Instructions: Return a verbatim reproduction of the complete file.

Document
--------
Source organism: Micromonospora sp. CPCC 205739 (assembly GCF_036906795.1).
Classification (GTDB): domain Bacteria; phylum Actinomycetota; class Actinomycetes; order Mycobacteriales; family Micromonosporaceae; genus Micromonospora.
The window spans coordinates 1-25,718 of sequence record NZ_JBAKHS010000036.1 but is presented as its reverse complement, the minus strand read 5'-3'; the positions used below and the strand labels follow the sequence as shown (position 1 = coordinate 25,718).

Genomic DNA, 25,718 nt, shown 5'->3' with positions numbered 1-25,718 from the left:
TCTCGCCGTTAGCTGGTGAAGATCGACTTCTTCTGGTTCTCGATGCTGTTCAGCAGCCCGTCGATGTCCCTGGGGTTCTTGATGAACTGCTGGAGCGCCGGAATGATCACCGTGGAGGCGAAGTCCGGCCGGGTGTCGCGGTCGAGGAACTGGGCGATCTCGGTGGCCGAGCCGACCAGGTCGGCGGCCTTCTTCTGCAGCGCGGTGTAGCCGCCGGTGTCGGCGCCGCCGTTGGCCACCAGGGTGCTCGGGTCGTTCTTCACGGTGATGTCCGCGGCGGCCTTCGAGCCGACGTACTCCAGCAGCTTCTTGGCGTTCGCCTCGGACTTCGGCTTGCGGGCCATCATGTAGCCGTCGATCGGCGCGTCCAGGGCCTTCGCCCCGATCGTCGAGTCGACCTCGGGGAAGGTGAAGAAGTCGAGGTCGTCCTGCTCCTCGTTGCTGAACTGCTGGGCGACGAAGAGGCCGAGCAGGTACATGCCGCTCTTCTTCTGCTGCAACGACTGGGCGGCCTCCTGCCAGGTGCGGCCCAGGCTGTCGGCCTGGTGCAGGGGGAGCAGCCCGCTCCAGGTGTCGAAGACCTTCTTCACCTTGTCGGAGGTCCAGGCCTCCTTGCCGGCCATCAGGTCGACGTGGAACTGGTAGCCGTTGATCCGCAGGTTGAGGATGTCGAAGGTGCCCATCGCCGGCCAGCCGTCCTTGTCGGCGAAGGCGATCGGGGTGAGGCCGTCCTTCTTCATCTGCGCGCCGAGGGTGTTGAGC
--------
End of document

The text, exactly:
Source organism: Micromonospora sp. CPCC 205739 (assembly GCF_036906795.1).
Classification (GTDB): domain Bacteria; phylum Actinomycetota; class Actinomycetes; order Mycobacteriales; family Micromonosporaceae; genus Micromonospora.
The window spans coordinates 1-25,718 of sequence record NZ_JBAKHS010000036.1 but is presented as its reverse complement, the minus strand read 5'-3'; the positions used below and the strand labels follow the sequence as shown (position 1 = coordinate 25,718).

Genomic DNA, 25,718 nt, shown 5'->3' with positions numbered 1-25,718 from the left:
TCTCGCCGTTAGCTGGTGAAGATCGACTTCTTCTGGTTCTCGATGCTGTTCAGCAGCCCGTCGATGTCCCTGGGGTTCTTGATGAACTGCTGGAGCGCCGGAATGATCACCGTGGAGGCGAAGTCCGGCCGGGTGTCGCGGTCGAGGAACTGGGCGATCTCGGTGGCCGAGCCGACCAGGTCGGCGGCCTTCTTCTGCAGCGCGGTGTAGCCGCCGGTGTCGGCGCCGCCGTTGGCCACCAGGGTGCTCGGGTCGTTCTTCACGGTGATGTCCGCGGCGGCCTTCGAGCCGACGTACTCCAGCAGCTTCTTGGCGTTCGCCTCGGACTTCGGCTTGCGGGCCATCATGTAGCCGTCGATCGGCGCGTCCAGGGCCTTCGCCCCGATCGTCGAGTCGACCTCGGGGAAGGTGAAGAAGTCGAGGTCGTCCTGCTCCTCGTTGCTGAACTGCTGGGCGACGAAGAGGCCGAGCAGGTACATGCCGCTCTTCTTCTGCTGCAACGACTGGGCGGCCTCCTGCCAGGTGCGGCCCAGGCTGTCGGCCTGGTGCAGGGGGAGCAGCCCGCTCCAGGTGTCGAAGACCTTCTTCACCTTGTCGGAGGTCCAGGCCTCCTTGCCGGCCATCAGGTCGACGTGGAACTGGTAGCCGTTGATCCGCAGGTTGAGGATGTCGAAGGTGCCCATCGCCGGCCAGCCGTCCTTGTCGGCGAAGGCGATCGGGGTGAGGCCGTCCTTCTTCATCTGCGCGCCGAGGGTGTTGAGC